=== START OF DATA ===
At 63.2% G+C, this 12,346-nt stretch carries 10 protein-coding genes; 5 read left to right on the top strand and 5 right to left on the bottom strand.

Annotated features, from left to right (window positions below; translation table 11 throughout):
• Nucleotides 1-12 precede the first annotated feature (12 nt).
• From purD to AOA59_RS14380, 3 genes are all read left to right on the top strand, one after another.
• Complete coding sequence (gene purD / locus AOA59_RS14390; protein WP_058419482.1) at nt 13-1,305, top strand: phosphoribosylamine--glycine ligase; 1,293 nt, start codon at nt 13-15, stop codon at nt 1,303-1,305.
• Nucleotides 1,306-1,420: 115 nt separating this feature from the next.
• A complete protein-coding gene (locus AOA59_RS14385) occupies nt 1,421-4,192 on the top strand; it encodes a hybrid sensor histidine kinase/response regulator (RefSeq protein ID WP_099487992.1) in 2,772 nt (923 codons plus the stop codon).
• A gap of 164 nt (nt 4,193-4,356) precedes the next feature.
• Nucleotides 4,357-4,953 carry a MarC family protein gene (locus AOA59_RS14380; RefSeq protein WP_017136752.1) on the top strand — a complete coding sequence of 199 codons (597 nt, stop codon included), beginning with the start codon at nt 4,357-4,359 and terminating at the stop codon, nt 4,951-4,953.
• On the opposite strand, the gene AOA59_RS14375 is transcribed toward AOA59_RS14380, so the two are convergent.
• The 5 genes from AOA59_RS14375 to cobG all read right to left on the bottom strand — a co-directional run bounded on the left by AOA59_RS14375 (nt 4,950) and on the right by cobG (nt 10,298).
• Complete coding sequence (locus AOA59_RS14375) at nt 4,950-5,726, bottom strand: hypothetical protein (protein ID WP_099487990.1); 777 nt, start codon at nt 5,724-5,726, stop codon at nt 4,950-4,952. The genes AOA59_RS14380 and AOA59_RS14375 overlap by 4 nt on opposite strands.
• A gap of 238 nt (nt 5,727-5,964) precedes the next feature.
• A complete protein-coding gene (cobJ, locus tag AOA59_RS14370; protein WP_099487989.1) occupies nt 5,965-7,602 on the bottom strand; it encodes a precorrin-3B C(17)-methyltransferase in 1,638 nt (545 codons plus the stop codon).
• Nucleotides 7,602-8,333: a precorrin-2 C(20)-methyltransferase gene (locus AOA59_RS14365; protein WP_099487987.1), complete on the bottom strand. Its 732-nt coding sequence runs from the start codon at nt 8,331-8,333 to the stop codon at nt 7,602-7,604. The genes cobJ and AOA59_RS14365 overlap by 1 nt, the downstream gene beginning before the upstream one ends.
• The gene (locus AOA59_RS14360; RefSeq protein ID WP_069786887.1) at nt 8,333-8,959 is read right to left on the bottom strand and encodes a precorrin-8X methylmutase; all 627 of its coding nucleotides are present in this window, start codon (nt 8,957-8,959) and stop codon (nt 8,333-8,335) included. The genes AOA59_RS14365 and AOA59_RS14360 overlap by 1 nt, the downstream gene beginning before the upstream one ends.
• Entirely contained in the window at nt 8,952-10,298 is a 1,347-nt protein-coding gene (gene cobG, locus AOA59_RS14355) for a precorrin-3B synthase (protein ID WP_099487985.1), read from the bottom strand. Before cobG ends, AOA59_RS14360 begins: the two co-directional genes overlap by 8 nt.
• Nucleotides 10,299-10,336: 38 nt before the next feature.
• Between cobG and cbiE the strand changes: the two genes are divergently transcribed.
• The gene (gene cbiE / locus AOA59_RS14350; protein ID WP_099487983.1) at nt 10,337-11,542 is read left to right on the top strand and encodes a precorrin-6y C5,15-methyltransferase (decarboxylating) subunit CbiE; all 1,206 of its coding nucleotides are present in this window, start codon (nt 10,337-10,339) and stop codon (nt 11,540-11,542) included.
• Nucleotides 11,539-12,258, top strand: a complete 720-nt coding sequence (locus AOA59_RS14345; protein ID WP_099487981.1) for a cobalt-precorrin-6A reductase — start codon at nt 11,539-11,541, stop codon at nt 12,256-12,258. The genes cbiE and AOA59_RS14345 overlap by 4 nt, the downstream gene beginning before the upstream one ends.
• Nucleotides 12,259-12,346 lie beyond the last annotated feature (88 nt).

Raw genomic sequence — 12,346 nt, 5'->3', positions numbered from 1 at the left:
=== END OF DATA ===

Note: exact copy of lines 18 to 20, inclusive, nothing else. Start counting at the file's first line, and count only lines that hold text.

• Nucleotides 10,299-10,336: 38 nt before the next feature.
• Between cobG and cbiE the strand changes: the two genes are divergently transcribed.
• The gene (gene cbiE / locus AOA59_RS14350; protein ID WP_099487983.1) at nt 10,337-11,542 is read left to right on the top strand and encodes a precorrin-6y C5,15-methyltransferase (decarboxylating) subunit CbiE; all 1,206 of its coding nucleotides are present in this window, start codon (nt 10,337-10,339) and stop codon (nt 11,540-11,542) included.